Freezing injury in onion bulb cells: I. Evaluation of the conductivity method and analysis of ion and sugar efflux from injured cells.

  • Palta J
  • Levitt J
  • Stadelmann E
  • 11


    Mendeley users who have this article in their library.
  • N/A


    Citations of this article.


Onion (Allium cepa L.) bulbs were frozen to -4 and -11 C and kept frozen for up to 12 days. After slow thawing, a 2.5-cm square from a bulb scale was transferred to 25 ml deionized H(2)O. After shaking for standard times, measurements were made on the effusate and on the effused cells. The results obtained were as follows.Even when the scale tissue was completely infiltrated, and when up to 85% of the ions had diffused out, all of the cells were still alive, as revealed by cytoplasmic streaming and ability to plasmolyze. The osmotic concentration of the cell sap, as measured plasmolytically, decreased in parallel to the rise in conductivity of the effusate. The K(+) content of the effusate, plus its assumed counterion, accounted for only 20% of the total solutes, but for 100% of the conductivity. A large part of the nonelectrolytes in the remaining 80% of the solutes was sugars.The increased cell injury and infiltration in the -11 C treatment, relative to the -4 C and control (unfrozen) treatments, were paralleled by increases in conductivity, K(+) content, sugar content, and pH of the effusate. In spite of the 100% infiltration of the tissue and the large increase in conductivity of the effusate following freezing, no increase in permeability of the cells to water could be detected.The above observations may indicate that freezing or thawing involves a disruption of the active transport system before the cells reveal any injury microscopically.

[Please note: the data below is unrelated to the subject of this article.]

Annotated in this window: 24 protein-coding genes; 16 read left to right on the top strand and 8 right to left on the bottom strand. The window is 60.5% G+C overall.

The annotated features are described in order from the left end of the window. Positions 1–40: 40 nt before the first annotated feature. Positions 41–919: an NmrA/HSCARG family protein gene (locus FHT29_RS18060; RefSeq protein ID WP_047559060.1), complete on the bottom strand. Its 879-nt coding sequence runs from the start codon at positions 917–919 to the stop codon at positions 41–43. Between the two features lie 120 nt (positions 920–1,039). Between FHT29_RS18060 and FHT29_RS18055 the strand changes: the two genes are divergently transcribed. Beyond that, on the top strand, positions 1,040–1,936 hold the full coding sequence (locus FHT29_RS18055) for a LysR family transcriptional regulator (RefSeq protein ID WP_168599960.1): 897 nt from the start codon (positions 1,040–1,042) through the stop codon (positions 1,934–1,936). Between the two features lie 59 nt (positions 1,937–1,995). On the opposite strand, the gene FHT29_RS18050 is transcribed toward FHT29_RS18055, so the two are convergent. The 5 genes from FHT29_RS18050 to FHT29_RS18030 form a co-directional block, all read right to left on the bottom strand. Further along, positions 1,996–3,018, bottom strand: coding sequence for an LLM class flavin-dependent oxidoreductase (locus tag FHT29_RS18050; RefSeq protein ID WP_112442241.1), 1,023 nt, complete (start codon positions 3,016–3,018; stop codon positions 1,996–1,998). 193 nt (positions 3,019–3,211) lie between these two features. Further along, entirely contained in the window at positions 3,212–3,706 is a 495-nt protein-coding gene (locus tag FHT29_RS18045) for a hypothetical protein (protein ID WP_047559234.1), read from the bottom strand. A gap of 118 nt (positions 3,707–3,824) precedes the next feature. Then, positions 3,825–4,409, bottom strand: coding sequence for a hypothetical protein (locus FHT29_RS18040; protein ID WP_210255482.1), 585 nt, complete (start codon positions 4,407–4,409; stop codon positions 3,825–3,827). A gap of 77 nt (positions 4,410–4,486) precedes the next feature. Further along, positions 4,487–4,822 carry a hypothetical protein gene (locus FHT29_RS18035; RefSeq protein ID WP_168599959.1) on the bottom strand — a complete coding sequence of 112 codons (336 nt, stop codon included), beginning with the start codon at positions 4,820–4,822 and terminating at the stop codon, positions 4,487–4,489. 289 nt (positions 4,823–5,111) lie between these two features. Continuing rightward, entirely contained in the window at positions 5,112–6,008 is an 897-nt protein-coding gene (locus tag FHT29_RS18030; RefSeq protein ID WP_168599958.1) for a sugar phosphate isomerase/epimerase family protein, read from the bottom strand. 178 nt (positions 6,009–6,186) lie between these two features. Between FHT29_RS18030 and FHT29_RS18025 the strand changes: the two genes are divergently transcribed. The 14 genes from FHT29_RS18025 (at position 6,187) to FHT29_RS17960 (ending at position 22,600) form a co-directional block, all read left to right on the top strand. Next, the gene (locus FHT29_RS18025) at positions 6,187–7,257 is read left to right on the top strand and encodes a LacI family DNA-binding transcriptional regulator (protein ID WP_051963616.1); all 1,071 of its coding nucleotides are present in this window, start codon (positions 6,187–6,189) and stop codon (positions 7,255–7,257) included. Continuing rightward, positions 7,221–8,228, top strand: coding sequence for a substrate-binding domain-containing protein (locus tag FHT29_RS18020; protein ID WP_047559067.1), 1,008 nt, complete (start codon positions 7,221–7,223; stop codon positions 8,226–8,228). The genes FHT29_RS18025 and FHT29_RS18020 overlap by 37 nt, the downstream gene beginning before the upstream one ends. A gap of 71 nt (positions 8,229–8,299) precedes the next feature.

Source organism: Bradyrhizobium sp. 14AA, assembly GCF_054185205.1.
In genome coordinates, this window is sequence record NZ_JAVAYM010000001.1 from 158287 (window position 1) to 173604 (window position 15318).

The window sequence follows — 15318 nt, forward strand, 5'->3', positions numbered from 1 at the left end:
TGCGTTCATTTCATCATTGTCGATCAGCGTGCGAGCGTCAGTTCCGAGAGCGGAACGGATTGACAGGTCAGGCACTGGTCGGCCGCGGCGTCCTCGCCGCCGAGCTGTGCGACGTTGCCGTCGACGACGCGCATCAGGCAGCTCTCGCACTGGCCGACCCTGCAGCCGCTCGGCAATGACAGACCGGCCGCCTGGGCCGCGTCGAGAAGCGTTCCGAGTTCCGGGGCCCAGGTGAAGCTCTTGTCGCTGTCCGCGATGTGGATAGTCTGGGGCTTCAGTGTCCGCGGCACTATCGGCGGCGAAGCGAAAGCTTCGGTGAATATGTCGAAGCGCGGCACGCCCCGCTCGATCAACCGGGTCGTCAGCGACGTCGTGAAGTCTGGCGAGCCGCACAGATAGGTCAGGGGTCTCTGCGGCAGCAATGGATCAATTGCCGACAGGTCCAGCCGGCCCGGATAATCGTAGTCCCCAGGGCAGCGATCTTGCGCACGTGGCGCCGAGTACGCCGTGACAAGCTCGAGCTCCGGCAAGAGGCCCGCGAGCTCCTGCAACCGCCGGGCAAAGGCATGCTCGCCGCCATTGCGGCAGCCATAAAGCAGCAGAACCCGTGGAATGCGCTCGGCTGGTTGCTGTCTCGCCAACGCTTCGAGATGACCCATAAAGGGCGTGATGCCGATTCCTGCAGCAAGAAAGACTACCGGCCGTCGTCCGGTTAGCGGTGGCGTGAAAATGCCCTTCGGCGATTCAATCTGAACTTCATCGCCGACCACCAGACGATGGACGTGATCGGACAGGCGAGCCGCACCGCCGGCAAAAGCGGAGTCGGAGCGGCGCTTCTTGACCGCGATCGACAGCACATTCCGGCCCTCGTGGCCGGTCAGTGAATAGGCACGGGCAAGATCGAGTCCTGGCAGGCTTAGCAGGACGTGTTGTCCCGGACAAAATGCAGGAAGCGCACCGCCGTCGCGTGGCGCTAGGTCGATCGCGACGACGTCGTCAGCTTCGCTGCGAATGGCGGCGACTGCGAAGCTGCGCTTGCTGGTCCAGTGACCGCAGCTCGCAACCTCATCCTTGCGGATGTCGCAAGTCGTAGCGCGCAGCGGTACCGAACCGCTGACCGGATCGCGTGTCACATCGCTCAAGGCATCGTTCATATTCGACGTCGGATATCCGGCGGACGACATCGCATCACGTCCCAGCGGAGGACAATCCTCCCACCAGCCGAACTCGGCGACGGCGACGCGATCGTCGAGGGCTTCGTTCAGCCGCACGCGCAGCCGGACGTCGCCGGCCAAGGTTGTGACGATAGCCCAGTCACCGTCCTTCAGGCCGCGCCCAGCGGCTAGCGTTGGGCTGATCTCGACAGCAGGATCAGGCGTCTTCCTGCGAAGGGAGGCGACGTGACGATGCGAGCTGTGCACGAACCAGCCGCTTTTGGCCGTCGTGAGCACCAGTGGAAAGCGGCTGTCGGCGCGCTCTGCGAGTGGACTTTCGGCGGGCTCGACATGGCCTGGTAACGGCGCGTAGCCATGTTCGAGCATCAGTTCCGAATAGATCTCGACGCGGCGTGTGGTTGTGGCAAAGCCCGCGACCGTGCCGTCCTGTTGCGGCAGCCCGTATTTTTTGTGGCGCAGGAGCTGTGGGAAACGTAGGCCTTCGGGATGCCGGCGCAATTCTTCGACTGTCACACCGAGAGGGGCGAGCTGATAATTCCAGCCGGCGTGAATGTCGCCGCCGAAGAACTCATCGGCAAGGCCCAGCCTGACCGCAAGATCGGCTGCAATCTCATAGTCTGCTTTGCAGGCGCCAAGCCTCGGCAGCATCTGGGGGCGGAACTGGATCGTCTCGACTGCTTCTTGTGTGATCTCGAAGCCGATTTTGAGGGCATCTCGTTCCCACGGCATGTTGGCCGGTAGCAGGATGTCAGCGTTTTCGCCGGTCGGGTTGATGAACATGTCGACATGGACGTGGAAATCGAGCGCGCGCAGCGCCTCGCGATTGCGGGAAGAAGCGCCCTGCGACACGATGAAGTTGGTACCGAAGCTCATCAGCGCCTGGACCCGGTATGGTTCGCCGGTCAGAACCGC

Get free article suggestions today

Mendeley saves you time finding and organizing research

Sign up here
Already have an account ?Sign in

Find this document


  • J P Palta

  • J Levitt

  • E J Stadelmann

Cite this document

Choose a citation style from the tabs below

Save time finding and organizing research with Mendeley

Sign up for free